"Our grandparents put up with all kinds of abuses and we are not going to leave either. We will continue to defend our right to our land," she said.
But she knows it won't be easy. "In other circumstances, the provincial government would have immediately appealed the verdict. But it so happens that a constitutional reform that would allow the governor to run for reelection is under debate, so the authorities are being careful to avoid unpopular stances that would alienate the poor," said the indigenous activist.
Queta, Sajama's village, is home to 32 families who are praying that the ruling will hold and that they will finally be granted permanent title to their land.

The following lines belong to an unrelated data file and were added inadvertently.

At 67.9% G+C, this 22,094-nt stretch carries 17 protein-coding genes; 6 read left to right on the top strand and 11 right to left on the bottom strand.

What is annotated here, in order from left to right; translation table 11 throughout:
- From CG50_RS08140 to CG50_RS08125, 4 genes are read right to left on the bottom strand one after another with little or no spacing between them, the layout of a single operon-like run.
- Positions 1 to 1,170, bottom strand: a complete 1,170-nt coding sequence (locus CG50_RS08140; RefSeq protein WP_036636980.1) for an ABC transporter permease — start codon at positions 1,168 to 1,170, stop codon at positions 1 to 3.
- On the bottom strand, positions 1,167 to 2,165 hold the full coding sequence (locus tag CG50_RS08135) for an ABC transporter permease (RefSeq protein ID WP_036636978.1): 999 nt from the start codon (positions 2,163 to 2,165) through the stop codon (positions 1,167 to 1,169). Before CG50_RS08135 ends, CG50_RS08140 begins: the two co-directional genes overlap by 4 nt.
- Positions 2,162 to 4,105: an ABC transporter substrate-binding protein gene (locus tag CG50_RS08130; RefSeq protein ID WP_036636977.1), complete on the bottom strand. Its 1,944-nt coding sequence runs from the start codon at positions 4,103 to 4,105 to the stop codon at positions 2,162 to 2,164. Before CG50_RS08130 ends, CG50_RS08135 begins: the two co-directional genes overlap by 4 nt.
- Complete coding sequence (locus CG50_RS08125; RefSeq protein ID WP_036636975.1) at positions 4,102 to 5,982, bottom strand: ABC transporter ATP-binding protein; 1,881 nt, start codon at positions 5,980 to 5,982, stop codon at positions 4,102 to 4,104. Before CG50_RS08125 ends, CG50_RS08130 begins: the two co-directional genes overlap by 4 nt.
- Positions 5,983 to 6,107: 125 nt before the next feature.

The livelihood of the indigenous people of Queta is based on subsistence agriculture and raising sheep, goats and llamas. In the winter, the temperatures plunge to 15 degrees below zero Celsius. "Now (as the southern hemisphere winter approaches) we are butchering our animals and selling the meat because the pastures have become scarce," said the chief.
There is only a primary school in the village. In order to attend secondary school, Sajama's eight children, aged nine to 24, live on their own 45 km from Queta in a traditional "rancho" or adobe and straw hut in Abra Pampa, the main town in the Puna region.
"There is gold, copper and mercury in our region," said the indigenous leader. "But the mining companies show up with their technology and shortly afterwards our animals start to die, poisoned. How can it be possible that they pollute and carry away the region's wealth, while we are left without even a school for our children to attend?"